NATO appeared to make little progress Thursday in narrowing differences with Russia over U.S. plans to install missile defenses in eastern Europe, even after the U.S. offered to delay activating the bases until there is proof of a threat from Iran.

"We cannot agree on what was offered to us, and are sticking to our position," Russian Defense Minister Anatoly Serdyukov told reporters after talks with his NATO counterparts.

However, he said talks would continue.

"It seems to me that the Americans are starting to better understand our concerns and we welcome that," Serdyukov said.

Underscoring the continuing tensions, two Russian strategic bombers neared the Dutch coastal resort where the ministers were meeting, on an unusual practice run that could be interpreted as a signal to NATO, the Norwegian military said.

Lt. Col. John Espen Lien, a Norwegian military spokesman, said two Tu-160 strategic bombers, flew a highly unusual course near the Norwegian coast and between Britain and Denmark before turning back some 120 miles northwest of the Netherlands.

"It could have been a coincidence, but there is also a chance that it was a signal," Lien told The Associated Press.

Russia has routinely been sending bomber flights from its northern bases in recent months in what is broadly seen as a demonstration of its military power 16 years after the collapse of the Soviet Union left it with few resources.

NATO officials in Noordwijk said the Russian planes remained in international airspace and were not considered threatening.

The meeting comes days after Defense Secretary Robert Gates said Washington may delay activating the proposed missile defense sites in Poland and the Czech Republic until it has "definitive proof" of a missile threat from Iran.

The announcement was widely seen as an attempt to mollify Russian opposition to the U.S. plan. Moscow says Iran is decades away from developing missile technology that could threaten Europe or North America, and claims the U.S. bases will undermine Russia's own missile deterrent force.

Russian President Vladimir Putin last week said he detected "a certain transformation" in the U.S. view that allowed for continued dialogue.

The U.S. plan would install a radar base in the Czech Republic and 10 interceptor missiles in Poland. It is part of a wider missile shield involving defenses in California and Alaska which the United States says are to defend against any long-range missile attack from countries such as North Korea or Iran.

French Defense Minister Herve Morin said European allies generally agreed with the Americans that there is a ballistic threat, "but not necessarily on the imminence of the threat."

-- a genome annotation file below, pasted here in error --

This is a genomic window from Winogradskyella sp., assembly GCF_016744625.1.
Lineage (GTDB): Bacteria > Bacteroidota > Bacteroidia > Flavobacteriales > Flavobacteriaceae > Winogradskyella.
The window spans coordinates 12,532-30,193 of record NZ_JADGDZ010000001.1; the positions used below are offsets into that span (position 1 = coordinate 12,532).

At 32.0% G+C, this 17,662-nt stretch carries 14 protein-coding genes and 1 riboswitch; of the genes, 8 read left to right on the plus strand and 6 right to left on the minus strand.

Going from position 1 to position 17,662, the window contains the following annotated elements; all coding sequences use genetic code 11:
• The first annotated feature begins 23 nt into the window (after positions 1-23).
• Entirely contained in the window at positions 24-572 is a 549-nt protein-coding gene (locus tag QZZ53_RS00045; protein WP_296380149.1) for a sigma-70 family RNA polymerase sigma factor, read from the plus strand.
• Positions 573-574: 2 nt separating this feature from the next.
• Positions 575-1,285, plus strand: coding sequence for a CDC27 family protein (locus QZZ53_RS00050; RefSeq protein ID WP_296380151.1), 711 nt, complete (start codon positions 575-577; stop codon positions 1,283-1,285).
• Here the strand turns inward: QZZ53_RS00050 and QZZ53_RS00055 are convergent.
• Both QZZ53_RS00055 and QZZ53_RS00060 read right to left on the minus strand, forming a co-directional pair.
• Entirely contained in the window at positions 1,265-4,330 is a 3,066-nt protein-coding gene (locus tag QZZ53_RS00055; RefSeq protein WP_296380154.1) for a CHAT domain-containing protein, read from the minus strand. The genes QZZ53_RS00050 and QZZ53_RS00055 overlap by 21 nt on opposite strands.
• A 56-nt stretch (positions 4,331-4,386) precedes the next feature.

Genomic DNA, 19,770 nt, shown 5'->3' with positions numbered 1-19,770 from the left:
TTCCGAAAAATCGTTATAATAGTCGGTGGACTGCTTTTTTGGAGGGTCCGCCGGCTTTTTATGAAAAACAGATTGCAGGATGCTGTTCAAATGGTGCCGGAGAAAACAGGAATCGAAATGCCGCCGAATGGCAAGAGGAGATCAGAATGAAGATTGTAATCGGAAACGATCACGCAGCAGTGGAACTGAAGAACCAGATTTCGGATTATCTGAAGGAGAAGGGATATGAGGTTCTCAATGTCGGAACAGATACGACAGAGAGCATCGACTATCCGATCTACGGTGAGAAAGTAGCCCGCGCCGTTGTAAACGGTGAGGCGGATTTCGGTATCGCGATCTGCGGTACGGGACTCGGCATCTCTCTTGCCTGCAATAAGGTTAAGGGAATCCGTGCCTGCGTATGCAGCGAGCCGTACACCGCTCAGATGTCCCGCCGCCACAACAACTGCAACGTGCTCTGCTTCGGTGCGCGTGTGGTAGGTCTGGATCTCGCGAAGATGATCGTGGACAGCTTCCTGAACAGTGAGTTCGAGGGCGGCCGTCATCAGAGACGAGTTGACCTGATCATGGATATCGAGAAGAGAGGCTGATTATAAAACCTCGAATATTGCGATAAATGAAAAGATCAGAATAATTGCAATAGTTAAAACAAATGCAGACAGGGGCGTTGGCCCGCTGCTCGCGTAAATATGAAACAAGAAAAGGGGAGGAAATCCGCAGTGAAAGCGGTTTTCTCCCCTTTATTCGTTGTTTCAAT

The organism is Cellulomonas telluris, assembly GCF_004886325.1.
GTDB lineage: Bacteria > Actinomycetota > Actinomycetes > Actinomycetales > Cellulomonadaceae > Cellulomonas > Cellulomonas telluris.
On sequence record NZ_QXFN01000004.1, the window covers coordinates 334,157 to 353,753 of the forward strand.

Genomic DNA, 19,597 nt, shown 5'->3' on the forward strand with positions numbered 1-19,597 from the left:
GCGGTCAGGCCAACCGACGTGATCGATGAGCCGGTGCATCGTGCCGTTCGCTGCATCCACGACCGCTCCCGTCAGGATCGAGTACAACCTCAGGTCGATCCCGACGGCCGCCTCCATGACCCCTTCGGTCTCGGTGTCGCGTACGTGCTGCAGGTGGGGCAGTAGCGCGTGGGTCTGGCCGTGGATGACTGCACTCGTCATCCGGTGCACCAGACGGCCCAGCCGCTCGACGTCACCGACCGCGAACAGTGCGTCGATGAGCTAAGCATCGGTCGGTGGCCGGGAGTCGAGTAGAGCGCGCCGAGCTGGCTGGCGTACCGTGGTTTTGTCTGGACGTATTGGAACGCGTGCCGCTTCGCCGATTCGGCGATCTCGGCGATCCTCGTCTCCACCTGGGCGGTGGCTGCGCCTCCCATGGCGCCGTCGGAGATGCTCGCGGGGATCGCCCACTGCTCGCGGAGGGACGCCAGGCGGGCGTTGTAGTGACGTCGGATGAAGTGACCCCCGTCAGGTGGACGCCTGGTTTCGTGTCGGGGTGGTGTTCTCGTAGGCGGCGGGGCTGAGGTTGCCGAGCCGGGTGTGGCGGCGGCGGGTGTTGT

Piqued by the U.S. plans, Russia has frozen cooperation with NATO on a separate project to develop defenses against short-range battlefield missiles. Putin has also threatened to pull out of a Cold War-era treaty controlling conventional forces in Europe.

Morin urged the Netherlands and other nations fighting the Taliban to maintain their troop levels in front-line areas of Afghanistan. But he made clear during talks with other NATO defense ministers that his nation would not be sending combat troops to assist allies in Afghanistan's dangerous south.

The Netherlands warned during the meeting's first day Wednesday that public pressure could force it to pull its 1,600 troops out of the frontline province of Uruzgan next year if they do not get more support from other allies.

That prospect has raised fears that one nation after another could pull its forces back.

"The signal that a country gives by reducing its forces could be an extremely negative sign for the totality of the countries engaged in Afghanistan," Morin said. "I would say there is an extremely great risk of a domino effect."

Morin said France would send a training unit to prepare Afghan army forces to help the Dutch and would continue to provide air support to NATO nations with troops in the south. But he said France would not be sending combat troops to the southern region.

"For us it's instructors," he said.

Before the talks with Serdyukov, NATO ministers agreed on the need to scale down a new elite force because the deployment of thousands of soldiers to Afghanistan, the Balkans, the Middle East and Africa has left the 26 nations with too few combat forces to maintain the 25,000-strong unit meant as the spearhead of the allies' military modernization drive.

NATO spokesman James Appathurai declined to say how small the new "core" force would be.